BLM marches are not dying down any time soon

Honorine Ntoh Yuh | @NtohYuh, Culture Editor

While the nationwide movement spawned by the killing of George Floyd has found itself losing attention in some cities across the United States, this movement is gaining momentum in Tuscaloosa. 

Lux Murray, a lead organizer of T-Town Freedom Marches, put this protest together as a means of keeping the flame of the local Black Lives Matter (BLM) movement alive. Saturday BLM marches that kicked off on July 5 from Bryant-Denny Stadium to Foster Auditorium have now moved over to Snow Hinton Park, setting off a weekly Sunday tradition. 

From the initial march to now, T-Town Freedom Marches has been able to mobilize diverse activists and allies carrying signs and banners bearing slogans like “How many were recorded,” “All lives can’t matter until Black lives matter!” and “If thugs scare you, wait until you hear about the ones who wear badges.”

“Fired up, fed up!” protesters chanted as they marched along the perimeter of Snow Hinton Park one overcast Sunday afternoon. “How many? Too many?” they’d chant, adding new names to a list of Black Americans killed by police brutality. Breonna Taylor. George Floyd. Vanessa Guillen. Wallace Wilder. 

Even though nationwide peaceful protests are winding down, Murray has called on protesters not to lose sight of their purpose but to keep their eyes on the prize.

“We’ve yet to get what we’ve been fighting for, and we’ve been fighting for this for way too long just to stop now,” Murray said. “It’s easy to protest just because it’s a trend, but we want longevity in it, we’re gonna keep on fighting for it.” 

 This movement brought with it a wave of petitions for the removal of Confederate monuments, the relocation of plaques honoring Confederate soldiers and the renaming of buildings named after slave owners and white supremacists. While these may seem like huge steps, Murray says these are inconsequential.

“They’ve changed little things, but not what we’ve asked for, like statues being removed, like, there are rocks on campus, they removed that – that’s cool enough, that’s not what we’re fighting for,” Murray said. “They changed street names. But we didn’t ask for all that. We’re saying, ‘no justice, no peace’ not – no justice, change the names of the streets – those are two different things.” 

Nikhil Singh, a co-organizer of the march, echoed these thoughts and reiterated the need to look beyond numbers during protest marches. Singh stressed the importance of visibility and continuity of action while fighting for a common cause.

“[The protest march] is for us as people to exercise our power,” Singh said. “We all want to see change, we don’t want the protest to die down. When we are out in the streets we can hold people accountable, we can put the power back in our hands, and we can hold people like the police accountable.”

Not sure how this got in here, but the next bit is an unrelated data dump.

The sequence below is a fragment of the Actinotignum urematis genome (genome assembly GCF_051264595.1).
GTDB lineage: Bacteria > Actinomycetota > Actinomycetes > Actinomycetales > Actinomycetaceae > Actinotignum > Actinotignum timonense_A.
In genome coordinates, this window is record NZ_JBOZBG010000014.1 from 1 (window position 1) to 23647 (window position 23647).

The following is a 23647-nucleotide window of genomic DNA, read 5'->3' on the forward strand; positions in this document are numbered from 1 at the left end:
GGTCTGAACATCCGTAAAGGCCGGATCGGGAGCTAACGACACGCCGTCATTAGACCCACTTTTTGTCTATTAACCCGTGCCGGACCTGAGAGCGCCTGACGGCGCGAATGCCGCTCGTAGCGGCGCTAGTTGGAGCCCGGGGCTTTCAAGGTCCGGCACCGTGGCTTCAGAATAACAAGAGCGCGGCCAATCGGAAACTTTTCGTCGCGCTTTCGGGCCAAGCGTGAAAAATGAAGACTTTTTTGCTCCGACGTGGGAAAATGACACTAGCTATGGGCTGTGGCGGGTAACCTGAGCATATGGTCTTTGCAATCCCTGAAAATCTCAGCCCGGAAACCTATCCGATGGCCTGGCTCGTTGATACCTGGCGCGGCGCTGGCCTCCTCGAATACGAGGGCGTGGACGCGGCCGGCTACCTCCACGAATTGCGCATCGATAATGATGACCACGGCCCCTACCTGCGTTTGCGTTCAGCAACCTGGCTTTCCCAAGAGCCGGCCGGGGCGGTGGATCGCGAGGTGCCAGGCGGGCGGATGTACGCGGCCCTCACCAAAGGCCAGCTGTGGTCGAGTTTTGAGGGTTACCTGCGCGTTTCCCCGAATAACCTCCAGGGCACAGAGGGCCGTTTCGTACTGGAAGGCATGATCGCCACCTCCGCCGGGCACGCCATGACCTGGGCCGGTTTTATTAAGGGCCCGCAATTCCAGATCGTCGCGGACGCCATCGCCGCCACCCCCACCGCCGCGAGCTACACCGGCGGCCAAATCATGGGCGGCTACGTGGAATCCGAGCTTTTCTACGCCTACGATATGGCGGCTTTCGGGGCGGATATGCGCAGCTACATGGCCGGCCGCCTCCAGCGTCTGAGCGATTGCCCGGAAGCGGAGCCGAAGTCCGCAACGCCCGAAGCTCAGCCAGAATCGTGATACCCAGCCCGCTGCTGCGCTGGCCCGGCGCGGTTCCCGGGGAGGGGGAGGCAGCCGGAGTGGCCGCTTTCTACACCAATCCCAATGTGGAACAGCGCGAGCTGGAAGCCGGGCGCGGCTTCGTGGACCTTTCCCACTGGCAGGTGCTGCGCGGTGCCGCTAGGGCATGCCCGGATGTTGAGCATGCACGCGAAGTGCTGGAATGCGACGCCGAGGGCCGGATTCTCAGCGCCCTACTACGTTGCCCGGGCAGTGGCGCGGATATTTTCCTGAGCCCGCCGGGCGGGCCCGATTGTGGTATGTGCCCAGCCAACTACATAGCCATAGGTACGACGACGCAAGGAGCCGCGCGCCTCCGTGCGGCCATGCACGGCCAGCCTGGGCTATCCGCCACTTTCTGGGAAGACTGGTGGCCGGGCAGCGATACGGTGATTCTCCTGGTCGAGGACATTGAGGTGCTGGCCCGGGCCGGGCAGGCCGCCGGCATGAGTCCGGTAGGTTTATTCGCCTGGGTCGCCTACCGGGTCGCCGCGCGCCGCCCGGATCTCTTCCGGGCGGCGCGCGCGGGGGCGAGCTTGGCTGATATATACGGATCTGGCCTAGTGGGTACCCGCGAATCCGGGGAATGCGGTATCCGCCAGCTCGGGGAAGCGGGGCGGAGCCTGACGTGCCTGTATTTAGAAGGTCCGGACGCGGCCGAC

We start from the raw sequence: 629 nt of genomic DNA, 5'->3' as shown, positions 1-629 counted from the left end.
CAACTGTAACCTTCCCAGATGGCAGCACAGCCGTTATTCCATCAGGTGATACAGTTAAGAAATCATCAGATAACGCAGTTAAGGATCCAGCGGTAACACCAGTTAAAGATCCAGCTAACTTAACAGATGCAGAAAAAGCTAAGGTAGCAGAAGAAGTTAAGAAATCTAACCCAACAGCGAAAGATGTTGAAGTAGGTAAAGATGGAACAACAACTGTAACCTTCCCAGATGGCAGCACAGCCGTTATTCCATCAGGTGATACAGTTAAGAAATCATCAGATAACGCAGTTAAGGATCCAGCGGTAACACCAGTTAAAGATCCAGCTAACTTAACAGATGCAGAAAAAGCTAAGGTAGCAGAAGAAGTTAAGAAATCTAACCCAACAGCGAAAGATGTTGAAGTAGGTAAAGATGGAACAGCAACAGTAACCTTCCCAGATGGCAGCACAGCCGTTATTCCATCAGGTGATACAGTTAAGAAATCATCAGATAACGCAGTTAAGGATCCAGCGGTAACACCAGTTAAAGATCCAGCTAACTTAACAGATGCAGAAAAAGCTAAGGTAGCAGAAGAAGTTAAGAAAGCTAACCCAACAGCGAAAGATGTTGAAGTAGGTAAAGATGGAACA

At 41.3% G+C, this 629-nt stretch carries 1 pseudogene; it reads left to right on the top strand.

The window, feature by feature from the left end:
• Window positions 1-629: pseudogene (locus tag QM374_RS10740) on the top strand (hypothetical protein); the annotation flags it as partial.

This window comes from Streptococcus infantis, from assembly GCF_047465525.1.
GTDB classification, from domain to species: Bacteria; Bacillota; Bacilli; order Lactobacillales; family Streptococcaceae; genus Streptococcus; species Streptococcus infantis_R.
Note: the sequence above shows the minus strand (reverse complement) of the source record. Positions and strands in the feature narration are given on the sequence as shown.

The local BLM protests have garnered the support of the older generation who are not holding back their desire to see these protest marches bear fruits. Murray narrated what his great aunt, who was an activist during her younger days, recently said to him. 

“I’m so proud of you – I’m passing the baton to you because when I was younger, I was protesting as well,” she told Murray. “‘Back in the day, they used to spray water on people protesting and bring out the K9 Unit. I’m far too old now … the virus is going around, I gonna stay safe, I wanna pass the baton to you, so that you can keep the legacy going.’” 

 Murray further expressed his frustrations with the status quo. 

“How is it that my great aunt has been fighting the battle and passing the baton to me all the way in 2020?” he said. “My great aunt was fighting for this, and we’re still doing it to this day. My great aunt was 95 years old. It really just shows that we really haven’t gotten nowhere. We can’t let this protest die down.”  

The group that started small with 14 to 16 people has seen its base of support double over the weeks to 30 – its Facebook and Instagram followers started out at ten and now amass to over 150. Some white people who have started following these protest marches stated how they want to use their white privilege to speak out and speak up. 

Jacob Barrett, a graduate student studying religion and culture tagged along to the BLM march with Erica Bennett, also a graduate student in the same program. They are both interested in activism and social justice, and they decided to step up and be assertive with their voice not only on social media platforms, but in real life.

Barrett, who had just moved to Tuscaloosa from Colorado, had never been to a march before. While Barrett has been active on social media sharing activism posts, he said he thought that was good, but not enough.

“It’s easier to just share stuff on Facebook and Instagram versus actually participating in person, so I wanted to come out and stand in solidarity and show my support,” Barrett said.

As the numbers are growing, the group is fleshing out its activities to embrace philanthropy. The group has goals lined up, one of which is a plan to launch a clothes drive in September – an initiative geared toward giving back to the community and bringing about change. Used clothes will be gathered and shared to people who need them in the Tuscaloosa area.

Bennett has been involved in marches before in Louisiana, but the BLM group piqued her interest because its social movement activism goes beyond protest marching. 

“I like that they’re doing the clothes drive and … not just something to march and yell – they’re trying to do stuff with it,” Bennett said. “I’ll probably keep coming because it seems nice and helpful.”